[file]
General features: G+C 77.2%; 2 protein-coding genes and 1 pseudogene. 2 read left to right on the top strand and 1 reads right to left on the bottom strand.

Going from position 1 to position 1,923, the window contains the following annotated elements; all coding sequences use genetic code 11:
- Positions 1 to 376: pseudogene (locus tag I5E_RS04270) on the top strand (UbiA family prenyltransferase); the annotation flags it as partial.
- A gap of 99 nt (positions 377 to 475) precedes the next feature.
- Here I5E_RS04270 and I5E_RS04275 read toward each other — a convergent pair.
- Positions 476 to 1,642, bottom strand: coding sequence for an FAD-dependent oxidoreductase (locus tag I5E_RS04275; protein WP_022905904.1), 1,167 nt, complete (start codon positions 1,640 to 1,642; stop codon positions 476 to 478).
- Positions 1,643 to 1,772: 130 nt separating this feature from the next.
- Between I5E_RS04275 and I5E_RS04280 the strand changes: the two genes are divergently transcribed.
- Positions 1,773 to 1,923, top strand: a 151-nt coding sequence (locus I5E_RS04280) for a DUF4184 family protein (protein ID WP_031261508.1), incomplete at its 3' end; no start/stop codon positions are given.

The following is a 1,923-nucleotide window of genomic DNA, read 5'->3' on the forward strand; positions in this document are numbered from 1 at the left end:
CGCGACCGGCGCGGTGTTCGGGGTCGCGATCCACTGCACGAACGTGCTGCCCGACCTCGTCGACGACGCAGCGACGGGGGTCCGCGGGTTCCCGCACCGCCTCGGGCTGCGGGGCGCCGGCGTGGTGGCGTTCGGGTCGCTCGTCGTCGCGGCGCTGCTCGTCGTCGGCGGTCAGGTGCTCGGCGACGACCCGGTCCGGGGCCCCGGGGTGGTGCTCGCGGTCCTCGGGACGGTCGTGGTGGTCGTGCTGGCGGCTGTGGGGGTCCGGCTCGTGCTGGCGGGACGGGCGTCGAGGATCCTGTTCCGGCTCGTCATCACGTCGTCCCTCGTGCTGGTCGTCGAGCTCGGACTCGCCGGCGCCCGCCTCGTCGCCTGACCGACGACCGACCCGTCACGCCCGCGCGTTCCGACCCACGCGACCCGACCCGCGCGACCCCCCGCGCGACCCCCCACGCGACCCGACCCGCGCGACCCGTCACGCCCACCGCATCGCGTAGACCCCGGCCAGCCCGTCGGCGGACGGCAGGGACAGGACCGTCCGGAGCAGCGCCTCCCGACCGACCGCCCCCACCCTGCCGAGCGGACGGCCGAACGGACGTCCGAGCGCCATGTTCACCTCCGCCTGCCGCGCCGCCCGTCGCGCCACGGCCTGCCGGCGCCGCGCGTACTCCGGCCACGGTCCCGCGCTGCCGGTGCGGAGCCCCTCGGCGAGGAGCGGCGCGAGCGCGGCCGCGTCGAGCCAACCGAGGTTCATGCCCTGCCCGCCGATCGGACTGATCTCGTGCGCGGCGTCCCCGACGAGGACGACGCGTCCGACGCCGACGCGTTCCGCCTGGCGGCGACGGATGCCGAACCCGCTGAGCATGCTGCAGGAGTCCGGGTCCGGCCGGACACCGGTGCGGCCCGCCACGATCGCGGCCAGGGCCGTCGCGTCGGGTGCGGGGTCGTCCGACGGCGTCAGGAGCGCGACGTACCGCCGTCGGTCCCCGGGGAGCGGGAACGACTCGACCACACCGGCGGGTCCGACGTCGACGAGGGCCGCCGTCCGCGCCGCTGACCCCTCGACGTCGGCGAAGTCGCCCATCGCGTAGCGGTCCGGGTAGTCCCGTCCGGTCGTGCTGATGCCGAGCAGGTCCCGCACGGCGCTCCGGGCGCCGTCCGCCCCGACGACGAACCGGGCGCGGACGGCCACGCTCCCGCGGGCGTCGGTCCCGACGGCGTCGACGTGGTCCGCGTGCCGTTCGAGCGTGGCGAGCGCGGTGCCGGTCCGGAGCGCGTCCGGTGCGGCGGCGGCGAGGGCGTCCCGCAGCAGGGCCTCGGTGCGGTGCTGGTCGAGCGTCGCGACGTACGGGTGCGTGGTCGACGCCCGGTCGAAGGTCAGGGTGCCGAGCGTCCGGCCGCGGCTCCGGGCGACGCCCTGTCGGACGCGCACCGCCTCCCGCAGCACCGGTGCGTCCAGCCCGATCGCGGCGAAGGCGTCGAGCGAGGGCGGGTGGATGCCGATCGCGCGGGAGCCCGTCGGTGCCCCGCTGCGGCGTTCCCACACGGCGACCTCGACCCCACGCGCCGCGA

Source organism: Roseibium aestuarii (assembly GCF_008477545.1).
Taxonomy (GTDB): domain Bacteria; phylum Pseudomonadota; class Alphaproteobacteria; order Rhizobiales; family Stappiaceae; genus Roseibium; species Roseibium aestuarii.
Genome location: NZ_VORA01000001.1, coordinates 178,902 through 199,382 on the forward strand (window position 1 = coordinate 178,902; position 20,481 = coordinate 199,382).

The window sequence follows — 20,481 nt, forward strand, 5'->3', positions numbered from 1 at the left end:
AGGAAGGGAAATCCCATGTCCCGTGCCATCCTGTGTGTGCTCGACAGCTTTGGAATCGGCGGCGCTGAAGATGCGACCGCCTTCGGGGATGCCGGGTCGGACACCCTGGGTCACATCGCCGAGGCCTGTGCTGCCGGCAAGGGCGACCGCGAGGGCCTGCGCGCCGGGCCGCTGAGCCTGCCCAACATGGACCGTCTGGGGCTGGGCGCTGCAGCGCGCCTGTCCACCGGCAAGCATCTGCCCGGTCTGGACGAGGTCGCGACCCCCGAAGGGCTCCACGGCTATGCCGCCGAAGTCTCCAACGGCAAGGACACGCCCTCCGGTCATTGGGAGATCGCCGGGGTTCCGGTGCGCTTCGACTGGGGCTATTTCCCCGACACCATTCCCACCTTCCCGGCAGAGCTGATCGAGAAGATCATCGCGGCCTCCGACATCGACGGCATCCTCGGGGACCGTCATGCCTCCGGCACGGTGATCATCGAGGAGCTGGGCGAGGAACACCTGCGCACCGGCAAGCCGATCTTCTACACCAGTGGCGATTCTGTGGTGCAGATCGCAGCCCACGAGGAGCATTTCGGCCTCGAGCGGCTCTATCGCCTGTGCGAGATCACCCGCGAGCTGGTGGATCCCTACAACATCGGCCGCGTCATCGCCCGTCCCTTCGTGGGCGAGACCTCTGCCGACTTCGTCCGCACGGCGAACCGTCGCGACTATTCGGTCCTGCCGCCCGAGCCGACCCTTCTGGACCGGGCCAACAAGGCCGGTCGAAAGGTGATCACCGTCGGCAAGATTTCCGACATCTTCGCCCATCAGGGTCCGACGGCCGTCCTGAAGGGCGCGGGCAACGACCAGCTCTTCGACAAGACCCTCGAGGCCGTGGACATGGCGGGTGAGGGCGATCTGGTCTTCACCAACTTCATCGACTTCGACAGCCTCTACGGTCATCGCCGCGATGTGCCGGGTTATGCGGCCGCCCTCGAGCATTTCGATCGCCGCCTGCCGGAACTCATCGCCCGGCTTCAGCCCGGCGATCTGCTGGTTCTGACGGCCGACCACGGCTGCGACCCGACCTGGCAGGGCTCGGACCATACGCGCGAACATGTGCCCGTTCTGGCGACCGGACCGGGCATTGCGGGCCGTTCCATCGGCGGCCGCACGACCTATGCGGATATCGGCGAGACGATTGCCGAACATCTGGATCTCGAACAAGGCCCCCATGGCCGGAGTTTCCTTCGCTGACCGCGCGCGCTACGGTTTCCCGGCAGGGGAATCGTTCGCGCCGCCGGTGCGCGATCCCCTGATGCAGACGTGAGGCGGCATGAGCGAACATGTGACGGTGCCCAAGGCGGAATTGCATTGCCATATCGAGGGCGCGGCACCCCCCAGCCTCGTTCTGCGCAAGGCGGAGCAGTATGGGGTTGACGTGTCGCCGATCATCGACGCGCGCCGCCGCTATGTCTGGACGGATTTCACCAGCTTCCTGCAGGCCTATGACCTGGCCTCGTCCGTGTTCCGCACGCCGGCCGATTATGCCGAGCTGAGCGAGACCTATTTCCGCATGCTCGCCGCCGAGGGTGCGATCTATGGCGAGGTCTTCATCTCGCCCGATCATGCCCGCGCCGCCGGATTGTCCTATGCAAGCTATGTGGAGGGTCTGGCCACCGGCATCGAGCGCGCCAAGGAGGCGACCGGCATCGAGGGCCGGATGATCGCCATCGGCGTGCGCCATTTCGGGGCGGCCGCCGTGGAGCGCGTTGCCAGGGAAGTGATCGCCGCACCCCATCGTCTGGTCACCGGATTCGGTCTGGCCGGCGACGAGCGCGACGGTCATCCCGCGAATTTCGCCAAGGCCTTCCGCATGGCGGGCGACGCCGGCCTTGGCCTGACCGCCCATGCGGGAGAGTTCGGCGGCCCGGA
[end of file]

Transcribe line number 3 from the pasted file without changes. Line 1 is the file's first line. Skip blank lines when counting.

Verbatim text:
- Positions 1 to 376: pseudogene (locus tag I5E_RS04270) on the top strand (UbiA family prenyltransferase); the annotation flags it as partial.